Hunter feels very ancient- Artemis like but also like those prechristian green men.
The earl is interesting in that he is just the Earl no further patronymic implying perhaps that he is old enough or important enough to just need the one name.
I still need to think more about Old Bailey. I suppose Old indicates he is old. I suppose it is appropriate that that is the British criminal court. It seems to date to about the 1580s but was burned and rebuilt (the building that is). I will think more about the character as I reread.
I remember thinking it was interesting in the TV adaptation that the Marquis de Carabas was killed in a way that had him visually looking like that Davinci illustration of man (sort of on a wheel). I suppose it allowed them to avoid the crucifixion appearance which is heavily laden with symbolism and put him more in that rakish humanist world though I agree he feels older than the Renaissance.
Hammersmith has me recalling something from a linguistics class about ancient place names in a place like England (or elsewhere) how they often referred to some feature of geography or important person so Oxford was a place where oxen could ford the river. Cambridge was Cam's bridge.
Hammer smith feels like the ancient smithy that he is but there are such great mythological smiths like Hephaestus but surely there are Celtic and Norse smiths as well.
It's interesting that you see the Portico clan as Victorian. I always envision them as Renaissance-era. Like Portico was a contemporary (friend?) of Leonardo da Vinci. An inventor not decades before his time, but *centuries*. Mid-millennium steampunk, almost.
Wednesday, November 11, 2009
That hallway entrance in the center of the picture is on the Westbound platform of the Monument District and Circle lines. Join me wont you?
Thursday, November 5, 2009
Hi, I am Maren, the dramaturg for Neverwhere and I am delighted to be part of the project and delighted that Paul asked me to post. That’s a lot of delight.
First of all, I enjoy Gaiman because he works in layers and there many resonances to his words and worlds. Neverwhere is like a street map and a tube map and bits of Celtic history, art and modern London all blended in and knit together Gaiman’s own inventiveness and dark whimsy.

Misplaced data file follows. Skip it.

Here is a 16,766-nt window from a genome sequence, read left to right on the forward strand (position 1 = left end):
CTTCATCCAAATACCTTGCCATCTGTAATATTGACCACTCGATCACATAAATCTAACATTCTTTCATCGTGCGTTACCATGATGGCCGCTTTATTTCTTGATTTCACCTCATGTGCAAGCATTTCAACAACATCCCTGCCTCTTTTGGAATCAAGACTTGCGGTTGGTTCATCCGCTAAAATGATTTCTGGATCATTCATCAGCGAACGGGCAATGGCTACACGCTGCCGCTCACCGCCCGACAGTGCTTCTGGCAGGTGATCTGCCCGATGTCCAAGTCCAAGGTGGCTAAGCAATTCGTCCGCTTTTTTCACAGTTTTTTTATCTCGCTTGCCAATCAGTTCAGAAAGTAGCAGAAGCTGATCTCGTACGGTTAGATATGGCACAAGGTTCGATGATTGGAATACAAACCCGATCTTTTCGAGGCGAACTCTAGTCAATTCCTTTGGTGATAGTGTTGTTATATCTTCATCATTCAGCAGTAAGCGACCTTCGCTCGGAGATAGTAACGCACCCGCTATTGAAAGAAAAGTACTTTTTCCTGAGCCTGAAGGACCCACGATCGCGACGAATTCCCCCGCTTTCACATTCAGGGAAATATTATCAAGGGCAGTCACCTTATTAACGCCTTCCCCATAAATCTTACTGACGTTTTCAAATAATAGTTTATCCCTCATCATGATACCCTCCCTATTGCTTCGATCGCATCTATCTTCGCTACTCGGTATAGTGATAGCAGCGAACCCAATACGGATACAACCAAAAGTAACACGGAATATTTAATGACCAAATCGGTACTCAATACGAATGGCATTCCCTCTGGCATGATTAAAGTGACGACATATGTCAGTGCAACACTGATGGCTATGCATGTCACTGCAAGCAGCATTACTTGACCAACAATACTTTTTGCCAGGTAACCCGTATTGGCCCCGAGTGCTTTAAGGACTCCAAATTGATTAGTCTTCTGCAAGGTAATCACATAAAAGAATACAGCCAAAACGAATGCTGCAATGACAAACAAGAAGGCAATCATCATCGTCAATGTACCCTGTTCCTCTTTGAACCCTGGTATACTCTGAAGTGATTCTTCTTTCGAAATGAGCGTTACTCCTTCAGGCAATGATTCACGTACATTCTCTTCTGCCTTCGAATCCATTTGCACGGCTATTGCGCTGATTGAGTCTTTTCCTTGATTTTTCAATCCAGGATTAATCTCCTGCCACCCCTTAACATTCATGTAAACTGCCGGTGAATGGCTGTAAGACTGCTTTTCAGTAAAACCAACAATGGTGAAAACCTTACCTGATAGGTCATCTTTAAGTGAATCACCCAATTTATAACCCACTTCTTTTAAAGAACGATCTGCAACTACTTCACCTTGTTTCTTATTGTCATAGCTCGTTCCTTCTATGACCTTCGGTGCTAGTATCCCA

So in the spirit of layering, I wanted to add a thought about the use of temple in "temple and arch". The beauty of the phrase is that is has so many meanings and evokes such strong images.
First, just to riff on Paul’s post, England had early pre-Christian temples and the Beast of London seems to harken back to pre-Christian stories like the Fisher King (wounded in the groin by a boar or a beast) and some Welsh mythology. Anyone interested in looking at this early mythology might look at the Welsh classic The Mabinogion, a world in which heroes step in and out of magical other worlds easily. But I digress, London below seems to get the layers of all times in history, they get the detritus of the London, both the pre-Christian, the Christian and the secular. They get their geography and customs from above and below, present and past.
However my thoughts about Temple and Arch were a bit more geographic. Since Gaiman plays with place names in London, I thought of geographic temples when I heard the oath “temple and arch.”
There is a Temple church in London that founded by the Knights Templar. The Templars being that odd hybrid of monastics and warriors made famous during the crusades both for their valor and their secretiveness and from the rumor that they had the shroud Christ was wrapped in after his death. (The Black Friars in Neverwhere seem to be cut from similar cloth.) Temple Church is near the Inns of Court of which there are four: Grays Inn, Lincoln Inn, The Inner Temple and the Middle Temple. I am sure I am inadequately representing the history of the British legal system but roughly, they used to be where law students learned the law and now I believe they sort of function like our bar associations now and you belong to one of them if you practice law. Historically, some of Shakespeare's plays were played for these groups who were the new burgeoning class of lawyers who could afford to have the players come there.
Here are links to the church and inner and middle temple. Judging from some of the photos on their very modern websites there are a fair number of arches there as well.
The London Temples are very old institutions and the hierarchies that govern them date back to the age of fiefdoms and guilds, a system still apparently used in London below.
Where the Middle and Inner Temples are now intricately associated with law in London (apart from the Old Bailey itself where cases are tried) Temple might also have a legal connotation.
Thinking about temples as a geographic feature of London made me think about arches in London geography of which there seem to be many. There are a few arches that might be of interest: The Marble Arch across from the speaker's corner in Hyde Park in London, (there is a marble arch tube station), Wellington Arch also in Hyde Park and of course Admiralty Arch near Trafalgar Square. But then there are many arches in London. Below is Admiralty Arch in picture taken by my husband when we were in London over a year ago.
The interesting thing about an Arch as a geographic memorial, you go through them like a door but not into a building, you see through them and around them, but they still function architecturally even if they are not part of a building. They change the thing you see through them and frame it. But as you can see I am prone to digression and I have already digressed far enough I just wanted to peel a few more layers of the onion.